From the AP:
The U.S. Supreme Court on Monday, Jan. 23, refused to intervene in a messy patent lawsuit that could force the maker of the popular BlackBerry e-mail device to shut down or alter service in the USA.
BlackBerry maker Research In Motion had asked the Supreme Court to re-examine the reach of U.S. patent law, since RIM is based in Canada. As expected, the court refused.
The AP story also noted:
The case illustrates the need for patent reform, Stephen Maebius said. No one has accused RIM of stealing from NTP, but under U.S. law, a company can be guilty of infringement even if it didn't know about another patent.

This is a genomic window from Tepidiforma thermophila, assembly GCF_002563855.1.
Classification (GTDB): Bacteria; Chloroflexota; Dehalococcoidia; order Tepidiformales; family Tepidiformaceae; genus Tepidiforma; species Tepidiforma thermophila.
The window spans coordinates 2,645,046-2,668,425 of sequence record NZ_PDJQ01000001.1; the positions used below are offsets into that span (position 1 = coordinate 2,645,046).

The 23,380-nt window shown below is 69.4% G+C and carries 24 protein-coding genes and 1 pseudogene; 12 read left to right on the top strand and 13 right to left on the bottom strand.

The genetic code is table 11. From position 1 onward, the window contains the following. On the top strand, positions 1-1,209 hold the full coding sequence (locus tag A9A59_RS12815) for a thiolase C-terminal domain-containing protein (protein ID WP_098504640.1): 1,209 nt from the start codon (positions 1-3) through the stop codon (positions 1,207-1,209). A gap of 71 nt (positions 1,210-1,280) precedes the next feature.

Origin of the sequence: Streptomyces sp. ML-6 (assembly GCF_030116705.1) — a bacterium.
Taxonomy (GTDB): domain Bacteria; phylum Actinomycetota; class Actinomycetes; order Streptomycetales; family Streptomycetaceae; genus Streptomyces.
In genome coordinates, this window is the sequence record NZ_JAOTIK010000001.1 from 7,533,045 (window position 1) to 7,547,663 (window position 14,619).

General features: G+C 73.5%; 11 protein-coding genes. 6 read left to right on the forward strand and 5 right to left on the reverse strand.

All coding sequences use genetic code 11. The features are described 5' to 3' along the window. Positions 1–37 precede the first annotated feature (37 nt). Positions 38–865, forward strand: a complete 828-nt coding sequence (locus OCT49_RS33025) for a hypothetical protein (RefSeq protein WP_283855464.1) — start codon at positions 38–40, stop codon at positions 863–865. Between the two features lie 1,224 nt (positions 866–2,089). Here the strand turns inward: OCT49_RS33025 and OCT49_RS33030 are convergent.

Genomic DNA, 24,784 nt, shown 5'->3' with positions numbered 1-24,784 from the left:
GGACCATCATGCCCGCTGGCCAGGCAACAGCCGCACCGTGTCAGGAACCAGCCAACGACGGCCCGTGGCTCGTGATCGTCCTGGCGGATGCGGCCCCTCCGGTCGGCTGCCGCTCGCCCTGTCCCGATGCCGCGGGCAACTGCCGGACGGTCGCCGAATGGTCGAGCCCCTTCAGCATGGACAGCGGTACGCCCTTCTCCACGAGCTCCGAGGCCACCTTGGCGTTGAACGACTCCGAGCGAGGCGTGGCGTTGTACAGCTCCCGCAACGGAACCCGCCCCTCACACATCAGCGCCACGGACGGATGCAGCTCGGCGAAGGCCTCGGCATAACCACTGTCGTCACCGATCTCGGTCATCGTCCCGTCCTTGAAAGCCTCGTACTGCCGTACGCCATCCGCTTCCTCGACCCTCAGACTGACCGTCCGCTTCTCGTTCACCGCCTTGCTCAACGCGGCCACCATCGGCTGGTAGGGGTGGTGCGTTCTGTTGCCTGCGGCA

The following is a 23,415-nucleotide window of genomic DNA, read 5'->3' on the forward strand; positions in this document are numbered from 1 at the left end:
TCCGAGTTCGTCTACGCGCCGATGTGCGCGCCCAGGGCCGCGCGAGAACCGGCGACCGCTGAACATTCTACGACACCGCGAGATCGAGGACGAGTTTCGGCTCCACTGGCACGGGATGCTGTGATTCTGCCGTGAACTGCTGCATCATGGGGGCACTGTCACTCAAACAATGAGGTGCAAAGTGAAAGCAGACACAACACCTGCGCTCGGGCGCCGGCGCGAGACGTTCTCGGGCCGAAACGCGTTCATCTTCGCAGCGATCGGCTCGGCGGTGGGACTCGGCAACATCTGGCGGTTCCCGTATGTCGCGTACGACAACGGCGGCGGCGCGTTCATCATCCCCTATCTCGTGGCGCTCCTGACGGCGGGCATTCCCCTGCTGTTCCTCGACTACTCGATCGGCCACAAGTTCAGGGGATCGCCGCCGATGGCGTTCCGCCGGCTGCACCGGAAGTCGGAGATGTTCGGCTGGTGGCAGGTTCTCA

The whole point of the patent system is to facilitate public disclosure of information that falls within the patent law's requirements of utility, novelty, and nonobviousness. Innovation moves faster if people read about the publicly disclosed information and act accordingly. Encouraging people to "not read" information and rediscover what has already been done is simply wasteful. Of course, people who infringe claims of a patent are found guilty, whether or not they knew about the patent.
There may be a design-around of the NTP patents:
RIM said it has a software workaround ready if NTP wins in court. Some customers are already testing it, according to Rob Sanderson of American Technology Research.